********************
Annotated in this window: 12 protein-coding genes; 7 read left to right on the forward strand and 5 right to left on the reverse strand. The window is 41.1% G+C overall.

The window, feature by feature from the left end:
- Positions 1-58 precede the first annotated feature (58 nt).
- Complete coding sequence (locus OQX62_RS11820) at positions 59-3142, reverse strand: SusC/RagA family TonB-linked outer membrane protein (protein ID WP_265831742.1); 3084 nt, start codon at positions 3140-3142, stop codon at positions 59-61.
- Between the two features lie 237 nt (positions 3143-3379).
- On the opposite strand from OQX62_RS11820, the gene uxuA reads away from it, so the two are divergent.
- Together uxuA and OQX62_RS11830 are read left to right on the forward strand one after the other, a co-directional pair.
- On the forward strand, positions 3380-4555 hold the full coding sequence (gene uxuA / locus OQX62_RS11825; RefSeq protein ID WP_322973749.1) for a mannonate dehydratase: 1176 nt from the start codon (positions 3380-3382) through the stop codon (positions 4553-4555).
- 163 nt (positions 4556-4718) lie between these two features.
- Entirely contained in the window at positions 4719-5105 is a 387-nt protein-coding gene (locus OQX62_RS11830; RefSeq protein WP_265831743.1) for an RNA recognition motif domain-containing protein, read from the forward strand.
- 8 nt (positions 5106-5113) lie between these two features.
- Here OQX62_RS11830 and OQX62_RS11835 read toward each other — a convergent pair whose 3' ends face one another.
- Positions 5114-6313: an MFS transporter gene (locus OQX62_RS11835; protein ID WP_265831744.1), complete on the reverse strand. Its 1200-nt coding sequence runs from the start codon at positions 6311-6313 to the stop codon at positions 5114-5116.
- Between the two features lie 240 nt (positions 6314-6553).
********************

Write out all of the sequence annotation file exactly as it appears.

Annotated in this window: 12 protein-coding genes; 7 read left to right on the forward strand and 5 right to left on the reverse strand. The window is 41.1% G+C overall.

The window, feature by feature from the left end:
- Positions 1-58 precede the first annotated feature (58 nt).
- Complete coding sequence (locus OQX62_RS11820) at positions 59-3142, reverse strand: SusC/RagA family TonB-linked outer membrane protein (protein ID WP_265831742.1); 3084 nt, start codon at positions 3140-3142, stop codon at positions 59-61.
- Between the two features lie 237 nt (positions 3143-3379).
- On the opposite strand from OQX62_RS11820, the gene uxuA reads away from it, so the two are divergent.
- Together uxuA and OQX62_RS11830 are read left to right on the forward strand one after the other, a co-directional pair.
- On the forward strand, positions 3380-4555 hold the full coding sequence (gene uxuA / locus OQX62_RS11825; RefSeq protein ID WP_322973749.1) for a mannonate dehydratase: 1176 nt from the start codon (positions 3380-3382) through the stop codon (positions 4553-4555).
- 163 nt (positions 4556-4718) lie between these two features.
- Entirely contained in the window at positions 4719-5105 is a 387-nt protein-coding gene (locus OQX62_RS11830; RefSeq protein WP_265831743.1) for an RNA recognition motif domain-containing protein, read from the forward strand.
- 8 nt (positions 5106-5113) lie between these two features.
- Here OQX62_RS11830 and OQX62_RS11835 read toward each other — a convergent pair whose 3' ends face one another.
- Positions 5114-6313: an MFS transporter gene (locus OQX62_RS11835; protein ID WP_265831744.1), complete on the reverse strand. Its 1200-nt coding sequence runs from the start codon at positions 6311-6313 to the stop codon at positions 5114-5116.
- Between the two features lie 240 nt (positions 6314-6553).